However, there is a little-known law that every president must adhere to: 22 USC 1732 — “As the President you are obligated by law to take all measures short of declaring war to free Americans unjustly detained abroad.” Ahmed Hassan meets this criterion.
Throughout my career, I have believed that by advocating on behalf of a teenager, I am giving him/her the voice he/she didn’t have. As I debated with myself about whether I should advocate for a young Muslim I’ve never met detained in a faraway land under a dangerous regime, I remembered what my field instructor in college said about me. Her exact words were, “Jackie goes where angels fear to tread.”
I did then, I am now. But now I am doing it differently, from a very long distance. I’ve opened a group page for Ahmed on my Facebook page, and his story is being shared. I am organizing people globally via social networking to take up his cause.
I have also reopened The Foundation of Hope, the not-for-profit I opened originally in 1999. It will have a new beginning, starting a new chapter both for Ahmed and The Foundation of Hope. I named it that way because I believed then as I do now that the teens I worked with had little foundation to grow from and clearly no hope for their future.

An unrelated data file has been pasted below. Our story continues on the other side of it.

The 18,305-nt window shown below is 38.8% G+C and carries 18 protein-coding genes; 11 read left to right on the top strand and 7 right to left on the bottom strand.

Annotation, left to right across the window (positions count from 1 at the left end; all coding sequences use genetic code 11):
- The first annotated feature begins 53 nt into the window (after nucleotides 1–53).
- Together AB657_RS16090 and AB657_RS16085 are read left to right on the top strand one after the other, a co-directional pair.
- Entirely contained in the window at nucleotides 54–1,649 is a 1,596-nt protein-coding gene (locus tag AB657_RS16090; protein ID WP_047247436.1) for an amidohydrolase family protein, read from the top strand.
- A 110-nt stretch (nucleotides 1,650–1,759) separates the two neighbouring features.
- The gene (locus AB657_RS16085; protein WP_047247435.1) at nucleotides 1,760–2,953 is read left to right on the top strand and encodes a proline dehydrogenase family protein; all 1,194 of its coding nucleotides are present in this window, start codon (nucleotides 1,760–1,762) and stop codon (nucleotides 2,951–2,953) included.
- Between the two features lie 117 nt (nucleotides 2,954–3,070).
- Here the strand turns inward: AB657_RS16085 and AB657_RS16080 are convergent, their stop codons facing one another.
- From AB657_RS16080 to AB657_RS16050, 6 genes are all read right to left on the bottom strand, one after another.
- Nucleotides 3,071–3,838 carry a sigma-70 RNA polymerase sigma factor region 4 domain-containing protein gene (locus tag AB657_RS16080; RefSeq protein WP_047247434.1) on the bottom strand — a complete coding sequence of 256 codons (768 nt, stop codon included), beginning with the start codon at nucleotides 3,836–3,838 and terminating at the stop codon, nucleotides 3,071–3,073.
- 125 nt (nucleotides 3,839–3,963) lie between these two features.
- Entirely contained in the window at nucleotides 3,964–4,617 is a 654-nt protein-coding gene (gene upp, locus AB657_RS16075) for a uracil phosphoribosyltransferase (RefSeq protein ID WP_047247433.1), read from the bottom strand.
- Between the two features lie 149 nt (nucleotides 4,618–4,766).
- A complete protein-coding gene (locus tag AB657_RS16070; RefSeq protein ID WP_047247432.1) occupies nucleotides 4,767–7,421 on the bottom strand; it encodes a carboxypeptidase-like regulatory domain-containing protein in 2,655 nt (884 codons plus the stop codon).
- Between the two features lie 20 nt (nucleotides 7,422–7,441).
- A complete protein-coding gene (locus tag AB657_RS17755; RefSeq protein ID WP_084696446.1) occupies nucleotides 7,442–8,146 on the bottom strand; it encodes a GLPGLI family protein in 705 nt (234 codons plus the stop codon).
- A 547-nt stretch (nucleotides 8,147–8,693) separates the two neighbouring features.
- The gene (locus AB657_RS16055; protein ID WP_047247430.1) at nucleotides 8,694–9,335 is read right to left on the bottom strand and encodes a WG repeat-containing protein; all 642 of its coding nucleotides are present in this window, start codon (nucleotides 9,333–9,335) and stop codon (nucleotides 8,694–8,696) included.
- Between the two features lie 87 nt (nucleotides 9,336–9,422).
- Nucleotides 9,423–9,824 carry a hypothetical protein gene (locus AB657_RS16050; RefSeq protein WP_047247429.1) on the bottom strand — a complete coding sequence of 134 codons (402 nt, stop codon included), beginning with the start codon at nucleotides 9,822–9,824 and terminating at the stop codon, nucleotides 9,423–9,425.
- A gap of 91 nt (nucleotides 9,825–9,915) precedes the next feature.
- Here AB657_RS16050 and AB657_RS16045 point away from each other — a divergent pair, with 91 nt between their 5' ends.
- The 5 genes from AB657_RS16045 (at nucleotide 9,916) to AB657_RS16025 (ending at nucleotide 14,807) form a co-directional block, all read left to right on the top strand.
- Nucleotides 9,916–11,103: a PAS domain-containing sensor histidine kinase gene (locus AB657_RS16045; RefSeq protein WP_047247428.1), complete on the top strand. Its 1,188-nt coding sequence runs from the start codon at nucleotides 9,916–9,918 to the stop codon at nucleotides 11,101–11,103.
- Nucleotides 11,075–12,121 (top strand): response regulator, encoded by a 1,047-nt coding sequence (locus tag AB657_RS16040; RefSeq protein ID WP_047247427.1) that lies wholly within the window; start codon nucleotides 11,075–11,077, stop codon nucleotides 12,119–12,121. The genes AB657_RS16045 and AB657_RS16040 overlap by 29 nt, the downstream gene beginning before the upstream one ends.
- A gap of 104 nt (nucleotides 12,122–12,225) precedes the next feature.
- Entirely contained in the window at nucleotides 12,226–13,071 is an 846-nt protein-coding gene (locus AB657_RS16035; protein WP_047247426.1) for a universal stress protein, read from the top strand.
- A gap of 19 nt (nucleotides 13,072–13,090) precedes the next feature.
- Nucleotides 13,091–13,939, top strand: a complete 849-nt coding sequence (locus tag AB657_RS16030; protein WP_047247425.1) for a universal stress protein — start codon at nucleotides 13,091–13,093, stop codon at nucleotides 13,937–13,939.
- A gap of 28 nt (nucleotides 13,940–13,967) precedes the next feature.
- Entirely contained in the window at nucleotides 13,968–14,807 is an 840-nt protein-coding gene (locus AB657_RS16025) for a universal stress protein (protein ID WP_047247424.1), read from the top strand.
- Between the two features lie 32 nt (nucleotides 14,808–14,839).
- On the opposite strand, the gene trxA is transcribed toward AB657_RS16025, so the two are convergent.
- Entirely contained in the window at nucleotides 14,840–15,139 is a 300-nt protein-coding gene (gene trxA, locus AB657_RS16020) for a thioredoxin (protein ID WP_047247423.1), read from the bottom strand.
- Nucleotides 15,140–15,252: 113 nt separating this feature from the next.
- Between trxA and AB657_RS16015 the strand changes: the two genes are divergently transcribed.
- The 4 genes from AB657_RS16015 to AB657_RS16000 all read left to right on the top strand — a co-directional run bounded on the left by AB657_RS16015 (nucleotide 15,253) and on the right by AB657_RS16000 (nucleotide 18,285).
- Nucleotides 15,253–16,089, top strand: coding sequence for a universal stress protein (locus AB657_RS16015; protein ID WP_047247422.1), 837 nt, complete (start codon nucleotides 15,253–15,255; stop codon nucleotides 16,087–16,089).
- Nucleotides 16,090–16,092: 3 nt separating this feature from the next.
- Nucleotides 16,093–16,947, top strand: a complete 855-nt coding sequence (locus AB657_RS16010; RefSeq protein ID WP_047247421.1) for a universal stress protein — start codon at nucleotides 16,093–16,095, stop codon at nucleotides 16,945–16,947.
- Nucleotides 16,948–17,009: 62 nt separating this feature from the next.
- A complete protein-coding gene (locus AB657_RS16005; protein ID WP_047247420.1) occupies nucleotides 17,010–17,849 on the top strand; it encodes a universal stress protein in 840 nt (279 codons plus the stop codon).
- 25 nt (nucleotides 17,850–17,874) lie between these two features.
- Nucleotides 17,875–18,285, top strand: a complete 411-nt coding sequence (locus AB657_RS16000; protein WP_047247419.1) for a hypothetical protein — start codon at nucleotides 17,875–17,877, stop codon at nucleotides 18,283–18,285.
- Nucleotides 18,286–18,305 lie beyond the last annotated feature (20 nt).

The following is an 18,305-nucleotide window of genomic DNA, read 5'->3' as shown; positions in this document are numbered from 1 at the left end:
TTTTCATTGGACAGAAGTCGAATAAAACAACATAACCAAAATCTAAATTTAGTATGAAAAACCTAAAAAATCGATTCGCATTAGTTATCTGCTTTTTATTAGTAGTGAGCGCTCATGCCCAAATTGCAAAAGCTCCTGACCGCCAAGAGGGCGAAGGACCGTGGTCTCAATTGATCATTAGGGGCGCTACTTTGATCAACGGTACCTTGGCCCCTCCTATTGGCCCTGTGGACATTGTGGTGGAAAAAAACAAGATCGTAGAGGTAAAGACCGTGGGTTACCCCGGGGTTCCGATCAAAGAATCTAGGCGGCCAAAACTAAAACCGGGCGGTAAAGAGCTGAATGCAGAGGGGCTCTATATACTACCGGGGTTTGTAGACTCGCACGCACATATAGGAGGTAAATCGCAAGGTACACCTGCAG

Nothing has changed, but I have. I’m raring to go back to doing what I do best and what I love very much – advocating for young people who have no voice. My giving back to an uncertain world is by giving Ahmed a voice via The Foundation of Hope; giving him the Hope he needs every minute of every day till he is a free American again.
I have started a Change.org page called Free Ahmed Hassan. The goal is for 1 million signatures. With your signature we will have more leverage with legislators and with the president.
Jackie Ross is an experienced social worker with urban, disenfranchised youth, lifelong child advocate and community activist. She is the founder and director of The Foundation of Hope, a 501©3 in New Jersey, that is being reorganized to concentrate on advocacy for those in need.